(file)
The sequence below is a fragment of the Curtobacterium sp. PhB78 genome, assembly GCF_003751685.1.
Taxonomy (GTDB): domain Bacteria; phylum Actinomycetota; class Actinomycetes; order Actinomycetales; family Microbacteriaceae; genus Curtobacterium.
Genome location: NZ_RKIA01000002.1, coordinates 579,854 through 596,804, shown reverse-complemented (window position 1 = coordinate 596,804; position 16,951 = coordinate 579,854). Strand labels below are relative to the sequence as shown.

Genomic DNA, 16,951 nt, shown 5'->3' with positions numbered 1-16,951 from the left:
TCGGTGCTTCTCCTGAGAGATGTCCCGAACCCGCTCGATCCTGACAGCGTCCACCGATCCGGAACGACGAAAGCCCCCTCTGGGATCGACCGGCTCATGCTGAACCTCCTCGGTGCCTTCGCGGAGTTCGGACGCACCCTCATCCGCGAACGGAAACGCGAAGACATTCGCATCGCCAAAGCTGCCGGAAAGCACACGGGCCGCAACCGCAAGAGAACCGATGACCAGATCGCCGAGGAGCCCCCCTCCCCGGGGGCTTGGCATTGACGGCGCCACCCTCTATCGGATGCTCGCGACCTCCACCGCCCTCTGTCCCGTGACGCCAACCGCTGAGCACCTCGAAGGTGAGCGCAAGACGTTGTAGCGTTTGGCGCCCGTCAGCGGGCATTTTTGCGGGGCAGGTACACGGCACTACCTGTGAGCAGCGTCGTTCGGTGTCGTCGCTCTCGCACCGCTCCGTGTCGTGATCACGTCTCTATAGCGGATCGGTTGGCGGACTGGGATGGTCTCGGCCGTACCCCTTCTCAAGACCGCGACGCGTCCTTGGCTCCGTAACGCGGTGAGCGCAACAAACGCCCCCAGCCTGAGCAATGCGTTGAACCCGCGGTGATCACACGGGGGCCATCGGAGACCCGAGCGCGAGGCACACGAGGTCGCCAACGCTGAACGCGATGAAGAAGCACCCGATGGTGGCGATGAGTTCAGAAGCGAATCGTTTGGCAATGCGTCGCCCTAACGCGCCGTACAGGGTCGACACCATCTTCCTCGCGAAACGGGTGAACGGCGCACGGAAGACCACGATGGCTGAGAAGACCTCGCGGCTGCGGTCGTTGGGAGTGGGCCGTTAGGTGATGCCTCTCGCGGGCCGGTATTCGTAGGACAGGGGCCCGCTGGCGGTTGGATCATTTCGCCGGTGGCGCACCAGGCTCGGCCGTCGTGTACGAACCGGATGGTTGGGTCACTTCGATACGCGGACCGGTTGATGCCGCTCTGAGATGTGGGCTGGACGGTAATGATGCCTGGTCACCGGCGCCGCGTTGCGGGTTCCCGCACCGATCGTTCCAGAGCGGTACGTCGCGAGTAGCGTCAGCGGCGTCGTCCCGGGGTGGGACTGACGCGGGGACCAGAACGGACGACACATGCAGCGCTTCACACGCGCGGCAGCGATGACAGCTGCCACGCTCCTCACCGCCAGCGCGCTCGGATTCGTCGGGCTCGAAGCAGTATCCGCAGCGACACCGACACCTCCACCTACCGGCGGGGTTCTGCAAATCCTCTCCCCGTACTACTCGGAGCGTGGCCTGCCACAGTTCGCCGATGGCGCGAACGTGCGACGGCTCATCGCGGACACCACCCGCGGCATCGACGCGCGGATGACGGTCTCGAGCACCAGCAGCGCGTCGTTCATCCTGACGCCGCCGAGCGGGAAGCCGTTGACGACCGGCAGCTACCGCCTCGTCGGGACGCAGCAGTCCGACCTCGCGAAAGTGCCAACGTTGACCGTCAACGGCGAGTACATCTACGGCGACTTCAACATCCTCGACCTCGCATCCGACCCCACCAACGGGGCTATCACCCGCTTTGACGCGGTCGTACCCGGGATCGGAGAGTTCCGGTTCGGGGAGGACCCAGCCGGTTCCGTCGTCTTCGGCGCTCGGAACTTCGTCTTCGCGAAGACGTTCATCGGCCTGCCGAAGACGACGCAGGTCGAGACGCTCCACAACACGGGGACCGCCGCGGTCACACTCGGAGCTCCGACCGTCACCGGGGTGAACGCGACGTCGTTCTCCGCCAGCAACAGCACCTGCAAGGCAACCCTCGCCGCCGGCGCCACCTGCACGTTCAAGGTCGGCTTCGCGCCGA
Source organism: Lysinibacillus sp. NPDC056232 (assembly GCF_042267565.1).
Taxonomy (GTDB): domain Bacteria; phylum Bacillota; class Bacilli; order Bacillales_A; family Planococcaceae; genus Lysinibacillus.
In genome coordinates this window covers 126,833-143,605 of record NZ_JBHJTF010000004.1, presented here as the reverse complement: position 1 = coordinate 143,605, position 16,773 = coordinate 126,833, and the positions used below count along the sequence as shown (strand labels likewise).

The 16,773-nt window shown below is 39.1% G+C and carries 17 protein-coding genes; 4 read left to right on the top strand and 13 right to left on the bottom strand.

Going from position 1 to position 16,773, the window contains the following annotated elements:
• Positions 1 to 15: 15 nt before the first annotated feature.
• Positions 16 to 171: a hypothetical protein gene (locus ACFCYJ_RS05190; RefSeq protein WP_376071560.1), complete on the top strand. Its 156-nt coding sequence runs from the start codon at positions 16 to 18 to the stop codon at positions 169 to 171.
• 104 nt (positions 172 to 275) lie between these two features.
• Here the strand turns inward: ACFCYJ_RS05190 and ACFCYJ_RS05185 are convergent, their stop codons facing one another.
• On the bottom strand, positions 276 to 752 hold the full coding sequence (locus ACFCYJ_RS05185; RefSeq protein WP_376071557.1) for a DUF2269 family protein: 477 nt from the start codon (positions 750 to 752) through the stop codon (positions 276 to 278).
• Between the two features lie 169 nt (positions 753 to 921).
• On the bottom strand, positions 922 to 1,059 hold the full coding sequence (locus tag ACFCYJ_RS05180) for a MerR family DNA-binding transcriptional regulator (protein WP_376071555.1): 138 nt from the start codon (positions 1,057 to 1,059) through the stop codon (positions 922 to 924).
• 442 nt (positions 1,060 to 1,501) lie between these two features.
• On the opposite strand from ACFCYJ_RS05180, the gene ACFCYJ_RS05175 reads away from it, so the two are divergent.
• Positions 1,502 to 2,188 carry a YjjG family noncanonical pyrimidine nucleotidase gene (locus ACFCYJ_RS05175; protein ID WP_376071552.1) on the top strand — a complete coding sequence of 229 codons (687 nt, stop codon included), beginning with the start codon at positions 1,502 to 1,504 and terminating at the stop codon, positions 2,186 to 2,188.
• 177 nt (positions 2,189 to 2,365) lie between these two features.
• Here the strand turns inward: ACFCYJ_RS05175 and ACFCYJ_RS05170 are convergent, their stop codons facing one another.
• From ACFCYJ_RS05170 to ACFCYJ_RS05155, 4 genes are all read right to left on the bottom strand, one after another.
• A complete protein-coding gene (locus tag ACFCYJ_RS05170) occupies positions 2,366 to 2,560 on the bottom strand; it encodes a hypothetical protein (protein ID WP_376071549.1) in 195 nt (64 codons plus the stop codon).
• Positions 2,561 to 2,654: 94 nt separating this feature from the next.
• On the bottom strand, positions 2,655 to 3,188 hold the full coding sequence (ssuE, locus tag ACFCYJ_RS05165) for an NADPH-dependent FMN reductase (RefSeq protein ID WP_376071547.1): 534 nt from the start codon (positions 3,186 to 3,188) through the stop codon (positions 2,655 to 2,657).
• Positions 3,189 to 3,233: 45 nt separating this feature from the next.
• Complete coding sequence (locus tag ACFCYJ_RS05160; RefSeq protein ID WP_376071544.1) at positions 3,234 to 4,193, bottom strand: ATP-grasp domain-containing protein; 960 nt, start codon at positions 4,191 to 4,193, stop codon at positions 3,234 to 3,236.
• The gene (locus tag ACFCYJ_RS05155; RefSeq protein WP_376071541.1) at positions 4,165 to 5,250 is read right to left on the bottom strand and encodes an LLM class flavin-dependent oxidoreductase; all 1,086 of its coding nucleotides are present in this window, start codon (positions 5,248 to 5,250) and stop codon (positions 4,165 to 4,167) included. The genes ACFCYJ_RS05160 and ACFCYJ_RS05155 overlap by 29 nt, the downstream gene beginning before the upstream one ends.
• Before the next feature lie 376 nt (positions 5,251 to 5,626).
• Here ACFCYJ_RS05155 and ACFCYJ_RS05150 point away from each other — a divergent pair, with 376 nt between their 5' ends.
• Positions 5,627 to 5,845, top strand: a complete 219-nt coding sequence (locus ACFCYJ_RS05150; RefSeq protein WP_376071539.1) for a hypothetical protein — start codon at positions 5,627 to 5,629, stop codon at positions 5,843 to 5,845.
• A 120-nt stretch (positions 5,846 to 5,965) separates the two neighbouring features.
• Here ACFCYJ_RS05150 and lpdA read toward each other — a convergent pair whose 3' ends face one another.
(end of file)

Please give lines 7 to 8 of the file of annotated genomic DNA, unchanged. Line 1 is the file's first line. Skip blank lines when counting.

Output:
Taxonomy (GTDB): domain Bacteria; phylum Bacillota; class Bacilli; order Bacillales_A; family Planococcaceae; genus Lysinibacillus.
In genome coordinates this window covers 126,833-143,605 of record NZ_JBHJTF010000004.1, presented here as the reverse complement: position 1 = coordinate 143,605, position 16,773 = coordinate 126,833, and the positions used below count along the sequence as shown (strand labels likewise).